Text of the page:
Friday, 8 September 2017

The Man At The Bus Stop

In October 2013, 47 year old Neil Jones was hospitalised in Christchurch Public Hospital. He had severe alcohol-induced hepatitis - inflammation of the liver.

Three weeks later, gastroenterologist Dr Richard Gearry decided that, despite having severe jaundice, Jones' condition had stabilised and he was faking his symptoms in order to stay in hospital.  Gearry ordered Jones' discharge.  Other staff expressed disquiet about this decision in light of how ill Jones was and the fact that he was homeless.

Jones was taken by hospital security to a bus stop near the hospital, and left there.  He was wearing hospital pyjamas because he had soiled his own clothes.  He lay on the ground at the bus stop for six hours, severely jaundiced, barely coherent and unable to walk.  

The hospital’s security staff were instructed to tell members of the public who expressed concern about Jones, that he was alright.  He was eventually brought back into the emergency department but was not reassessed or readmitted.

Instead, police were called to remove him from the waiting room and to issue a trespass order - i.e. order him not to return on pain of arrest. The police officers did not question this and delivered Jones to the City Mission who took him in, despite having serious concerns about how extremely ill he was. 

The Mission asked the police officers for an assurance that they would take Jones back to hospital if he deteriorated.  When Jones began vomiting blood, the police were called and after a 2 hour wait, the Mission phoned for an ambulance.  Jones was readmitted to hospital and he died there 2 days later.

Neil Jones had become an alcoholic after his partner's suicide in 2008 and at his worst was said to have been drinking 3 litres of vodka a day. How he managed to afford to buy that much is not known.

What is known is that he wanted to stop drinking but couldn't do it on his own and there is a shortage of places for alcohol and drug rehabilitation in Christchurch because of government funding cuts.  When he tried to get onto a rehab programme in late August 2013 there was a long waiting list and he started drinking again. 

Because of his severe alcoholism, his family and his partner had taken out trespass orders against him, which had left him homeless.  He was in the grip of a powerful current of extreme adverse circumstances and was unable to extricate himself from it. He was drowning and he needed a life line. 

When he was first hospitalised, he had not eaten for 3 days and was severely constipated - to the extent that his breath 'smelled faecal' according to nurses. 

During his stay he was often drowsy and could not follow instructions. On the day of his discharge Jones soiled himself and the conclusion was he was doing that deliberately in order to stay off the streets even though he was severely jaundiced and the fact that bladder dysfunction along with reduced GI motility and loss of sphincter control leading to constipation, diarrhoea and incontinence are all features of advanced liver disease. 

I don't know what tests were done on Jones or what treatments he received. What I do know is that when a person's liver is profoundly compromised, waste products that are normally filtered out by the liver build up in the blood stream and can cross the blood-brain barrier resulting in one of liver failure's most horrible complications - hepatic encephalopathy.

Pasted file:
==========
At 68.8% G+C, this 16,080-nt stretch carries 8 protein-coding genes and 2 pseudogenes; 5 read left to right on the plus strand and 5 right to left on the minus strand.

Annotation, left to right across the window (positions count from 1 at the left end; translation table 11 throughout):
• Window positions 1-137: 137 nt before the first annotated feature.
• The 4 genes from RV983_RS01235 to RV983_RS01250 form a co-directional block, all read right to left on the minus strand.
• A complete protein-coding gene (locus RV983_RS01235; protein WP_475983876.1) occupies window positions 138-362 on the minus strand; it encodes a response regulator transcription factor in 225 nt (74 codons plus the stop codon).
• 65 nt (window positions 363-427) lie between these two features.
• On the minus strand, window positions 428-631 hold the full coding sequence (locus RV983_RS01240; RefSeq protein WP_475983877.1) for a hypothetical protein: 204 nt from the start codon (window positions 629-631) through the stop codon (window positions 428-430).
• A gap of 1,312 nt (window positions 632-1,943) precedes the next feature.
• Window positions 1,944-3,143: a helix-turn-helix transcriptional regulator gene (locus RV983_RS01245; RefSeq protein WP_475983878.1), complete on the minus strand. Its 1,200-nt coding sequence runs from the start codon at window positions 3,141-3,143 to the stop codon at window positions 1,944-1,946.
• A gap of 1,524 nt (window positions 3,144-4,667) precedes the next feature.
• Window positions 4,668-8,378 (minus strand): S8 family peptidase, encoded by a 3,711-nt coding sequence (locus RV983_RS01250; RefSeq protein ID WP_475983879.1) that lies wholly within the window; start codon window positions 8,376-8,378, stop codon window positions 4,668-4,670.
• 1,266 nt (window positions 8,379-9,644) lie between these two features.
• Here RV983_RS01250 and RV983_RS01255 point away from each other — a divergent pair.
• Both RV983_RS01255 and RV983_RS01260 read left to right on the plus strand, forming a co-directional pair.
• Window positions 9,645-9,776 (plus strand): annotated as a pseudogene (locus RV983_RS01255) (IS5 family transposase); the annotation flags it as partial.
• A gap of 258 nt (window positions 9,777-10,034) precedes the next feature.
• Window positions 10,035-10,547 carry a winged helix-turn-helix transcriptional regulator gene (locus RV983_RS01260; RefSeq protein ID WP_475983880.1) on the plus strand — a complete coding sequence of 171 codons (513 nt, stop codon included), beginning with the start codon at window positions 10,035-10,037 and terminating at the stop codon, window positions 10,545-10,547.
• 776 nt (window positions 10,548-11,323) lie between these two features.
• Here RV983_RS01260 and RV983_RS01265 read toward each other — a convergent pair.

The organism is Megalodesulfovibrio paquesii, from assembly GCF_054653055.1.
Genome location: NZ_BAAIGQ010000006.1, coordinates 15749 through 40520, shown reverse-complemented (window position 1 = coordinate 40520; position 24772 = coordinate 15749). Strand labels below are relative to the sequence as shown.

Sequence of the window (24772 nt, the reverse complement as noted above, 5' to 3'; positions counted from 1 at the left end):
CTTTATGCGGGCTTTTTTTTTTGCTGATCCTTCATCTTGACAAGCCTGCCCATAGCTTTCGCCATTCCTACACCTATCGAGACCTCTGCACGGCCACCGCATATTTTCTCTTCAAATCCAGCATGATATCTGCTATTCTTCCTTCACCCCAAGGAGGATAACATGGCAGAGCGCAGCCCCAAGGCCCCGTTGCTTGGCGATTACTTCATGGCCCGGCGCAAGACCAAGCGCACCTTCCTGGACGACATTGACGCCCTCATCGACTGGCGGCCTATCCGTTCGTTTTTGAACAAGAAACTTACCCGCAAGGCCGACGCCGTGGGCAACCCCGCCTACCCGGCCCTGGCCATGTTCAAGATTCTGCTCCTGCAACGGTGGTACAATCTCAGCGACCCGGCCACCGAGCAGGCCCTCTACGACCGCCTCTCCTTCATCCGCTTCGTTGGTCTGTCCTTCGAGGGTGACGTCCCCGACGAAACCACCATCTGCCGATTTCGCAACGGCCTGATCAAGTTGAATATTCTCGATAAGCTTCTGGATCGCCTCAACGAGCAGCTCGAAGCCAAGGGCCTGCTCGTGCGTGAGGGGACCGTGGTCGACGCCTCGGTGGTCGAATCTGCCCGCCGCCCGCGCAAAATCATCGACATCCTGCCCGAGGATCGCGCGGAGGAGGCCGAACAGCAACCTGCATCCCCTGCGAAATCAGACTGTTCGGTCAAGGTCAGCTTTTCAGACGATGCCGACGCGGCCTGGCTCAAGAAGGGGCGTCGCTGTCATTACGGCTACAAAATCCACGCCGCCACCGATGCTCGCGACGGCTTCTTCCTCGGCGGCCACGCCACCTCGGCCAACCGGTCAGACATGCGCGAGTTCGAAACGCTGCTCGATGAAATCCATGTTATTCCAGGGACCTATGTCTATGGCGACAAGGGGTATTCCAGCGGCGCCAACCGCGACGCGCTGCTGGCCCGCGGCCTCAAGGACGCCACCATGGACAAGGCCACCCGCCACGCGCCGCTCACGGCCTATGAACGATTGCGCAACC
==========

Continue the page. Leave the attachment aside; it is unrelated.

Hepatic encephalopathy can cause intellectual impairment, confusion, irritability, loss of control of bodily functions, drowsiness and ultimately, if untreated, it results in coma and death.  

The symptomatic treatment for it is the use of powerful laxatives to clean out the bowel and reduce the build up of neuro-toxins in the blood. These laxatives can cause explosive and uncontrollable diarrhoea.  

Another complication of advanced liver disease is variceal haemorrhage - which is what ultimately killed Neil Jones.  Cirrhosis - scarring of the liver caused by chronic inflammation - causes an Increase in pressure in the portal vein system which takes blood from the intestines to the liver. 

This portal hypertension results in enlarged and weakened veins in the oesophagus, stomach and rectum. As portal hypertension increases, these varices can rupture, causing internal bleeding, which will result in death if especially severe and/ or untreated.

The other major player in this end stage liver disease drama is hepatorenal syndrome. The kidneys can fail because of vasoconstriction as a consequence of the disturbances to systemic circulation caused by portal hypertension. 

The only way kidney function can be protected long-term is with a liver transplant or if the patient has sufficient healthy liver cells and can be kept haemodynamically stable until the liver is able to regenerate enough for systemic circulation to improve. 

However, the reality is that if portal hypertension is severe enough to cause varices and ascites (fluid leaking from blood vessels and liver which builds up in the abdominal cavity) the disease has already progressed to the point where a liver transplant is the only hope.

Liver transplants are hugely expensive and there are too few organ donors; the only hospital which performs them is in Auckland; to get onto the list you have to be judged to be a suitable candidate physically and psychologically, you must be able to be at the hospital within a few hours of a liver becoming available, have a person who can accompany you, and be able to live near the hospital until all the postoperative care is completed, which may take weeks.

That means if you are an alcoholic, if you are homeless, poor or you are judged for some other reason not to be a suitable candidate for transplantation, you will die.  In fact, most people with advanced liver disease die.  Once active treatment ceases, they are sent home to die or they go into a hospice.